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Adblock Plus continues battle with Facebook, as both sides escalate efforts

Tim Maytom

Adblocking service Adblock Plus is continuing its fight against Facebook’s ‘walled garden’ approach to advertising, scaling up its efforts to circumvent the social network’s protection measures after Facebook made attempts to disable the use of adblocking technology on its platform.

Adblock Plus users with the Chrome or Opera browser can now take advantage of a ‘has’ filter which attempts to analyse elements such as Facebook posts in order to better differentiate between user-generated content and adverts, and then provide users with an opportunity to hid the latter.

“Death, taxes, and Facebook serving ads to users who don’t want them… these are three things we can all agree on,” said Ben Williams, communications manager at Adblock Plus. “With 2bn users inside a closed community, Facebook is a true giant. And because it is closed, we admit that they can do anything they want inside that community, including serve ads.

“However, user feedback to Facebook and to ad blockers like us, led us to concur that Facebook users still don’t want to see ads that they haven’t asked to see. This is why both we and our user community have been busy working on a more lasting fix to let ad blockers do what they do.”

Williams admitted that he’s “reasonably sure that Facebook’s IT army will eventually outfox our outfoxing”, but claimed that thanks to the community supporting the efforts of Adblock Plus, the firm will be able to respond more quickly to Facebook’s anti-blocking efforts in the future.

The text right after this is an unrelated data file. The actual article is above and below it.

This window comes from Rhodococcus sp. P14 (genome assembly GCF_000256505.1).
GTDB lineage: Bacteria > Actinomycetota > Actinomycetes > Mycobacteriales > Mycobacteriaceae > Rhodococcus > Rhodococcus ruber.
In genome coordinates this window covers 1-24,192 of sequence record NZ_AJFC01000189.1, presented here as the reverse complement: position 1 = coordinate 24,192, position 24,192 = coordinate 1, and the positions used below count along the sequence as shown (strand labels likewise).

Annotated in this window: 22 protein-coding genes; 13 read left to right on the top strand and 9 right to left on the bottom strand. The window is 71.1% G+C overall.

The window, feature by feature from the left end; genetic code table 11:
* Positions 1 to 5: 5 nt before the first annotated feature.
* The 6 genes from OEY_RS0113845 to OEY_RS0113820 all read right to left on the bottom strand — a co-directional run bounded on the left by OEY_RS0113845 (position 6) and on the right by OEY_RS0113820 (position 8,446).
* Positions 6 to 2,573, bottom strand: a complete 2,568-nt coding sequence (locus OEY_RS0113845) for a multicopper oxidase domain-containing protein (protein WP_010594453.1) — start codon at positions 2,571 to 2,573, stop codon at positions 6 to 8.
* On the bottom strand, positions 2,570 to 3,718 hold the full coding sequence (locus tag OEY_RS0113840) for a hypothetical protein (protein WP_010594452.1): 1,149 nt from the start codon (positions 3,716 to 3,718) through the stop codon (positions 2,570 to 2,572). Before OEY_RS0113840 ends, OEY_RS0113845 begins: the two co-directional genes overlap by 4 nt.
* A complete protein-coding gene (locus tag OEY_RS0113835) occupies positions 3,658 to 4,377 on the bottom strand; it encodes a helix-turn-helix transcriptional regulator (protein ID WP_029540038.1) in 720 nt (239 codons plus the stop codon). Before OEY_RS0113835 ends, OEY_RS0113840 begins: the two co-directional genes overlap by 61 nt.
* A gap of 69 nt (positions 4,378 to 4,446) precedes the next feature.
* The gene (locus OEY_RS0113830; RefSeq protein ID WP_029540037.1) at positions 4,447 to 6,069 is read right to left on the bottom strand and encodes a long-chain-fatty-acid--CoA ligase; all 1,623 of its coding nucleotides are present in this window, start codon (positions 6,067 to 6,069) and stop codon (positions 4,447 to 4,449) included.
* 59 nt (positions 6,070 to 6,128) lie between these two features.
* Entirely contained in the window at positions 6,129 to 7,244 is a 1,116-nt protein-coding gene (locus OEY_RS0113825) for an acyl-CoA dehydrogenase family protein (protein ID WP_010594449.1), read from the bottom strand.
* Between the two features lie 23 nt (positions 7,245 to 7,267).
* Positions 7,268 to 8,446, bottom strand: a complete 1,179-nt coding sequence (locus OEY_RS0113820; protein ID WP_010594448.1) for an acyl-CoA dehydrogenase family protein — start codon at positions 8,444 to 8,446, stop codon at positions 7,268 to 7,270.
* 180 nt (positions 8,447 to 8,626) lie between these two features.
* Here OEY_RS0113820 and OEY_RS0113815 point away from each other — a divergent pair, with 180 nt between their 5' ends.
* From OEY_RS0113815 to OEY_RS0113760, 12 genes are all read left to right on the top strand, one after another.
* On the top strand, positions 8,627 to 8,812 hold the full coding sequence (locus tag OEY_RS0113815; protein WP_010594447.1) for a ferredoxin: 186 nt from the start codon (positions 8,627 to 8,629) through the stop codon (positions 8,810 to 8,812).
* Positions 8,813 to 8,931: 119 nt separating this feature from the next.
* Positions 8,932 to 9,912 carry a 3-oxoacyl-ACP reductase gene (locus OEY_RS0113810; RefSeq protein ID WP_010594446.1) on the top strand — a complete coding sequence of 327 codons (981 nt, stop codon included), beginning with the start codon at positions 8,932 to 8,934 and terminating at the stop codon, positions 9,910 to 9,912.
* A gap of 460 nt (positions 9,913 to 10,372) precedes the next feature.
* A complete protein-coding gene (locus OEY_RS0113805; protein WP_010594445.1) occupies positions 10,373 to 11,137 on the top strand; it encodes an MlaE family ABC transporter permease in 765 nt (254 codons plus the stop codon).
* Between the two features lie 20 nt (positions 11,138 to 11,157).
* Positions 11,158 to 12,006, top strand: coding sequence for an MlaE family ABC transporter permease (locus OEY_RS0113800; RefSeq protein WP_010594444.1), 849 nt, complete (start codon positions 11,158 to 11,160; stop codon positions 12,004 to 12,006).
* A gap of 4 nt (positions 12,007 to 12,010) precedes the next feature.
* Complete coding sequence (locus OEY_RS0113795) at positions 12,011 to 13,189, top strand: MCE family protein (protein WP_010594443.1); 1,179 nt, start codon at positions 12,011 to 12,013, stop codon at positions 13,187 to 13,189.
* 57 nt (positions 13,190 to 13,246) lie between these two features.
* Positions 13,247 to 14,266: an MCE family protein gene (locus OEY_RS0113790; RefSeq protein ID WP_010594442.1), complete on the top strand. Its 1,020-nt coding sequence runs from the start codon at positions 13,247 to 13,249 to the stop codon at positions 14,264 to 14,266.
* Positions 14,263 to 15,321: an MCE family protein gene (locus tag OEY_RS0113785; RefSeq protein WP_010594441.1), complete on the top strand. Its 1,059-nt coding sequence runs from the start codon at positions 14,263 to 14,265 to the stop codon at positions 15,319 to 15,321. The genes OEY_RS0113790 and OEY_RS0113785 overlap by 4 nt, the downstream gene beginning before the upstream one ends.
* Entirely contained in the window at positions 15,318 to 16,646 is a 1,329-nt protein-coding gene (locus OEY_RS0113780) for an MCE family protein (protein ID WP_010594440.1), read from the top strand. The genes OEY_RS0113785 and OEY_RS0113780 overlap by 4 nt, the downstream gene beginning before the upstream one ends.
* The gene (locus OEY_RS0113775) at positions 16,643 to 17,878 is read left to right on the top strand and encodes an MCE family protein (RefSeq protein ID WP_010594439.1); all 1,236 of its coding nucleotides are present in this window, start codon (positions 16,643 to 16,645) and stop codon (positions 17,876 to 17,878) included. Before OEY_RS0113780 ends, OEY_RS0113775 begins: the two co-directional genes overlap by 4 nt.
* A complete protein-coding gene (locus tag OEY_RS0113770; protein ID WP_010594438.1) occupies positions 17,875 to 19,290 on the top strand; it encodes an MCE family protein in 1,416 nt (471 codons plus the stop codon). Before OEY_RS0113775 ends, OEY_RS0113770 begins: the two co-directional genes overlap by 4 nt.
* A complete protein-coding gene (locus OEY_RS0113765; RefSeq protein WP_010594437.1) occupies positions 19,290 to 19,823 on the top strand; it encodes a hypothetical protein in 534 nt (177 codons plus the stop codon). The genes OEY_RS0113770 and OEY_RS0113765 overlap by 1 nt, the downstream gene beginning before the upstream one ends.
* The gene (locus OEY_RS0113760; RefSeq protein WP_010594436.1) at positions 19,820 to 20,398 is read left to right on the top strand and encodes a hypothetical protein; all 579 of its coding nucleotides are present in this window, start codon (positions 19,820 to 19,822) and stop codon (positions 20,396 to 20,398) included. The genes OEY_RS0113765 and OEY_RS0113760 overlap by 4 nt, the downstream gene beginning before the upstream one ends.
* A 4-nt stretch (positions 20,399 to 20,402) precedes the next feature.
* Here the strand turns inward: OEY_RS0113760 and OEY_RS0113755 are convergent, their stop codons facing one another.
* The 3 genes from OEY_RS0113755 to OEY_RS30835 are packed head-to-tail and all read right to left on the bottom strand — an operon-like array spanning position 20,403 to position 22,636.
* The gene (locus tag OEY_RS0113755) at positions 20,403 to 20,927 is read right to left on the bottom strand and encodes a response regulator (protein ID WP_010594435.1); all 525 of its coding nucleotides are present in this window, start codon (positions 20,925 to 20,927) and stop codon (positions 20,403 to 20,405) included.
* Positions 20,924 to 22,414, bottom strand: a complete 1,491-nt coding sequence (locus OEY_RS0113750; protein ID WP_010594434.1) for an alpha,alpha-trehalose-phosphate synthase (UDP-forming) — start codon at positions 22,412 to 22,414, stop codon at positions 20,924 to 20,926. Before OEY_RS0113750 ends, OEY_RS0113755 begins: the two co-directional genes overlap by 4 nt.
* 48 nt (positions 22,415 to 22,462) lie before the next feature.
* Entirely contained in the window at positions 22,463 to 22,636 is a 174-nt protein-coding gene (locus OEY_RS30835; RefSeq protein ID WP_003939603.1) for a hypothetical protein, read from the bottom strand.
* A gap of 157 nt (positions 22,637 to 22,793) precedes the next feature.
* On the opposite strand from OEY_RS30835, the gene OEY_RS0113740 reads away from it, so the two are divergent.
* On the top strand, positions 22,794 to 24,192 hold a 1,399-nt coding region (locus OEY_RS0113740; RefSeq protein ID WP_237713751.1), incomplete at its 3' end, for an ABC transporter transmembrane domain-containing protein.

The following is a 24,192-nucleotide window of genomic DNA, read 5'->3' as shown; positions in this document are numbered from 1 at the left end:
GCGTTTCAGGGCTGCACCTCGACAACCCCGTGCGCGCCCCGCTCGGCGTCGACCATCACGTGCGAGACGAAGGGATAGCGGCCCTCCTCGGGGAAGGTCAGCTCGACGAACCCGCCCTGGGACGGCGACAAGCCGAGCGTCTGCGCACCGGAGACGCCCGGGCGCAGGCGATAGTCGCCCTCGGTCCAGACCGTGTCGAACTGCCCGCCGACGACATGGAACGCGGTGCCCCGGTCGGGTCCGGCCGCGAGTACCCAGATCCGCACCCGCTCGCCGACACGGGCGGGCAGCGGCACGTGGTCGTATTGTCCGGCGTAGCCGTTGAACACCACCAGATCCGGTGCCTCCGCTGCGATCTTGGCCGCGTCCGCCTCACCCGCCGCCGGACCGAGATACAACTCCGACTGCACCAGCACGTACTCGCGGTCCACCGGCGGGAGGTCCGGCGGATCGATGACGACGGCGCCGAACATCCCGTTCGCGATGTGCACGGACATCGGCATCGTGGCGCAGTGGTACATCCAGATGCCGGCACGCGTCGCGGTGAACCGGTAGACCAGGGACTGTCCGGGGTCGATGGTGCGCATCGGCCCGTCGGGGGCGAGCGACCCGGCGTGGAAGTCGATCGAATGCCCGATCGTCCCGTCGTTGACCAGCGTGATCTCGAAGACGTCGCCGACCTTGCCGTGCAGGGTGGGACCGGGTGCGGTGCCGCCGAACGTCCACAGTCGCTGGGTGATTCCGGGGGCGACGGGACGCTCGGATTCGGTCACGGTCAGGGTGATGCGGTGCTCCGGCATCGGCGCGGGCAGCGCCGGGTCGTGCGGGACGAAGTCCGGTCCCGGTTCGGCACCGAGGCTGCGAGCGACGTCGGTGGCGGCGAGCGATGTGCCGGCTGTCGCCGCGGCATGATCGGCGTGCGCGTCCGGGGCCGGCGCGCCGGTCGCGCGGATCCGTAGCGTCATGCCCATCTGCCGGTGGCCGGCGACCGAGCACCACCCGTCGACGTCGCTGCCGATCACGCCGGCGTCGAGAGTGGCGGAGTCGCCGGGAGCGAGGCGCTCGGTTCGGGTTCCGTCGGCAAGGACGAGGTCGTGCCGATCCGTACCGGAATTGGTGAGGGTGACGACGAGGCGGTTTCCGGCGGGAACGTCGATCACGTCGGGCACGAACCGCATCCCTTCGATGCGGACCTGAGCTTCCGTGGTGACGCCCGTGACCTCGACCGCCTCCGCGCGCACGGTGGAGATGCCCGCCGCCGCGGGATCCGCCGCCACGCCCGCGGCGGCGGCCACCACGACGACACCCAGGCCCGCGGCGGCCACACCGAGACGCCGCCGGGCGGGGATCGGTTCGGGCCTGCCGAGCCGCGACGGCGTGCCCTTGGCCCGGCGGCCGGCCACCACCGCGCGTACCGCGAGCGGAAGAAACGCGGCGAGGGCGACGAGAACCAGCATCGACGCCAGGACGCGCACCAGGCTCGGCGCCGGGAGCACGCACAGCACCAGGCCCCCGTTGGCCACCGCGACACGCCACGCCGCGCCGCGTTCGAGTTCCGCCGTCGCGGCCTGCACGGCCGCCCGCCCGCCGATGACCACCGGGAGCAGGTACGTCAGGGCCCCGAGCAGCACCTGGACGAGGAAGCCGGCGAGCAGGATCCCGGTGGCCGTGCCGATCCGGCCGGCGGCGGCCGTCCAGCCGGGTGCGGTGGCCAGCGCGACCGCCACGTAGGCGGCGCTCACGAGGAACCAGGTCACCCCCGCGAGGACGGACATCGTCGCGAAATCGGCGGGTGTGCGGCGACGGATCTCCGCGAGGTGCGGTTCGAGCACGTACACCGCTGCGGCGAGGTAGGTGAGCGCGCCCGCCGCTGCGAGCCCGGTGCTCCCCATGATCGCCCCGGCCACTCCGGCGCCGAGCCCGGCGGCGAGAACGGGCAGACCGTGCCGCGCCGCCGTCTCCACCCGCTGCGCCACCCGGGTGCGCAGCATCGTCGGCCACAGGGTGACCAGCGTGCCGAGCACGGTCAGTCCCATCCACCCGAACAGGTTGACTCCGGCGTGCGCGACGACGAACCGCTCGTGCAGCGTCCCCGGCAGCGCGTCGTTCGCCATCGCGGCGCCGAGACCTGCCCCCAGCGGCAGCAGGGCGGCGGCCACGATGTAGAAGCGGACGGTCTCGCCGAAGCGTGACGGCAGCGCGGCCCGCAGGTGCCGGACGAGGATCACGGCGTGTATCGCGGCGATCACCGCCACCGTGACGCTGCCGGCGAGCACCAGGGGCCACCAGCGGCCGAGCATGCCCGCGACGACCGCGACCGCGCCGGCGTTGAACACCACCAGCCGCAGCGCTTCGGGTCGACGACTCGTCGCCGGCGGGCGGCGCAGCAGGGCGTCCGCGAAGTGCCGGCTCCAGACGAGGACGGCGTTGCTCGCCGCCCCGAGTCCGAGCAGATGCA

Facebook and Adblock Plus clashed over similar efforts last year, which resulted in Facebook restructuring how ads were coded in its platform, making it harder for third-parties to identify which posts were ads and which were normal user content. Adblock Plus’ new functionality uses community-written open source filters to examine ‘sub-elements’ within Facebook posts.

“We can almost promise our users that Facebook will be back with a fix to our fix,” said Williams. “Still, we felt like it was important to notify you that the fix is there and let you know that Facebook’s offensive against the open source community, including all content-blocker producers, is ongoing. Maybe someday we’ll stop dancing. Maybe not. The good news is that the ultimate eventuality here is Facebook moving to make ads indistinguishable from content. And it’s not likely they’ll go that far.”

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